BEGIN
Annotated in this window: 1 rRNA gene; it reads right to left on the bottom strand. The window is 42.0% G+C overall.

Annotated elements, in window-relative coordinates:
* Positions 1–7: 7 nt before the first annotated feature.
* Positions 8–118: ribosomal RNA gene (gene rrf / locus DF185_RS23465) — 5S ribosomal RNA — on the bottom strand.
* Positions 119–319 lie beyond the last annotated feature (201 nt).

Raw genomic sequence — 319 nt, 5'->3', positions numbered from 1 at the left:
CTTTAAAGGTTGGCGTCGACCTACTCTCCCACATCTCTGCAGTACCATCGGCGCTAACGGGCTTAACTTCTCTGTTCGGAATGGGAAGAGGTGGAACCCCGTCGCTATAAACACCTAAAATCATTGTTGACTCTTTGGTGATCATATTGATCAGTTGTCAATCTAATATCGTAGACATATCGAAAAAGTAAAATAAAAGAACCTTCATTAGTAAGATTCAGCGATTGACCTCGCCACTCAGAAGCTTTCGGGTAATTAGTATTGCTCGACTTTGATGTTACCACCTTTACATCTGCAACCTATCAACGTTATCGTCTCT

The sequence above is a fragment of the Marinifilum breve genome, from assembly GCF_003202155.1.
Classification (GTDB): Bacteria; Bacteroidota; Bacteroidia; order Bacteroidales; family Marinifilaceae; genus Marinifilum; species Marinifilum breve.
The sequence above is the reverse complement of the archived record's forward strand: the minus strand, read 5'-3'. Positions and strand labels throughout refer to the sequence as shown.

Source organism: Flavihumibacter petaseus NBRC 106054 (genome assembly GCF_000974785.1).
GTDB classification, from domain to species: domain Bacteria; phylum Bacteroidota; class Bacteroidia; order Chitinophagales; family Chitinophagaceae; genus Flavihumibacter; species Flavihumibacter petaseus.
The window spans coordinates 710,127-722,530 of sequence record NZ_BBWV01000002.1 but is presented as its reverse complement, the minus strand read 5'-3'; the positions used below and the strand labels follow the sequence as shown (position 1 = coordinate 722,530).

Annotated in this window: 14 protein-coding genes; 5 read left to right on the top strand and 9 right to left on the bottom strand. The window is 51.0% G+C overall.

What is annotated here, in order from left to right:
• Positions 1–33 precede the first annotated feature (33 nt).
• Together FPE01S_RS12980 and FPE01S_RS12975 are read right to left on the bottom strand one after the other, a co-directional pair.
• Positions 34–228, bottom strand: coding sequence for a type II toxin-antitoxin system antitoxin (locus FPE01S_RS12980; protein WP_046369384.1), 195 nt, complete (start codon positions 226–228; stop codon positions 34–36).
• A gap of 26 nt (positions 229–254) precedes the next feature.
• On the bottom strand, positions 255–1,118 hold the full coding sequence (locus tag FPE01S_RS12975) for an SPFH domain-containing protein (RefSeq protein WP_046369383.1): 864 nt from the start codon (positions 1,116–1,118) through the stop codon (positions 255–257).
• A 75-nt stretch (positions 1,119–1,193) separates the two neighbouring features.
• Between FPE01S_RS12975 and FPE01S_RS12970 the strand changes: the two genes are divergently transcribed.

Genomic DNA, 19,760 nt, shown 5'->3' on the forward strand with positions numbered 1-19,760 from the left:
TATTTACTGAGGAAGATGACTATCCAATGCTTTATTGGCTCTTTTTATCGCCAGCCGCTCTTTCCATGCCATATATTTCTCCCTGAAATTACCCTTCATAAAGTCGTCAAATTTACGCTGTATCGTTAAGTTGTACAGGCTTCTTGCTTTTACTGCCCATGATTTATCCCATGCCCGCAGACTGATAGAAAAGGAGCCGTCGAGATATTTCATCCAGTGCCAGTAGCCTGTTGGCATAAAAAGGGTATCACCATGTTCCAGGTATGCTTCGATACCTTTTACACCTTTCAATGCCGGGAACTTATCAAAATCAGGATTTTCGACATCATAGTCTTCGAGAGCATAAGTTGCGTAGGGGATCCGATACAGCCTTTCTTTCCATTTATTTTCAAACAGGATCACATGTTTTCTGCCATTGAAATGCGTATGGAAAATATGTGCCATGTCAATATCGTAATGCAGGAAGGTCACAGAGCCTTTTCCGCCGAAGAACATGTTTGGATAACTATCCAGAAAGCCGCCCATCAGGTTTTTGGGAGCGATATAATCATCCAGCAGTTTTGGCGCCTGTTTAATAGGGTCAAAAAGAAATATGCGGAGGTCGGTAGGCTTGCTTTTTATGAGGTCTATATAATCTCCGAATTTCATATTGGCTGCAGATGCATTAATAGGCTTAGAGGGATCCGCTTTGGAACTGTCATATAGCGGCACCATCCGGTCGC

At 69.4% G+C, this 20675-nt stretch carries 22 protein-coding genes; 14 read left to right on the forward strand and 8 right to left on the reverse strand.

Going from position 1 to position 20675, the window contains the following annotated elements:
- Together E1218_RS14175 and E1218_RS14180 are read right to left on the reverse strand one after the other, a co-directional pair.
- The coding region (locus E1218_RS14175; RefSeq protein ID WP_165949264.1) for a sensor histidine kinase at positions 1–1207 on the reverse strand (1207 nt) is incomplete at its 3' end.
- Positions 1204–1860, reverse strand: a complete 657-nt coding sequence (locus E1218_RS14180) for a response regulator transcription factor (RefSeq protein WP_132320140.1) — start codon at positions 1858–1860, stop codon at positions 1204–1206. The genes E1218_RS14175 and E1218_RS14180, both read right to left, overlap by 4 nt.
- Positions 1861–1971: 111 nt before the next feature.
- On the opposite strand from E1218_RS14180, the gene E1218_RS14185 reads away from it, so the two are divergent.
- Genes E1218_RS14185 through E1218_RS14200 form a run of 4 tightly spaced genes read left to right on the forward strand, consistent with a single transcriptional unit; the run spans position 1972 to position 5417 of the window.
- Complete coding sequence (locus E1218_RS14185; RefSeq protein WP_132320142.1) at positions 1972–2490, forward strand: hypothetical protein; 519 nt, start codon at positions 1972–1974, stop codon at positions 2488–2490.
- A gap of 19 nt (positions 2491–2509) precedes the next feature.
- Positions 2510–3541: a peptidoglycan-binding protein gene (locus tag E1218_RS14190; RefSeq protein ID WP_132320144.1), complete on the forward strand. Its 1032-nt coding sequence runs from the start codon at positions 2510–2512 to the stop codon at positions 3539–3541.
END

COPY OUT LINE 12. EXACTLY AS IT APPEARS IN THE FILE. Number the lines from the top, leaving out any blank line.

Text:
GTDB classification, from domain to species: domain Bacteria; phylum Bacteroidota; class Bacteroidia; order Chitinophagales; family Chitinophagaceae; genus Flavihumibacter; species Flavihumibacter petaseus.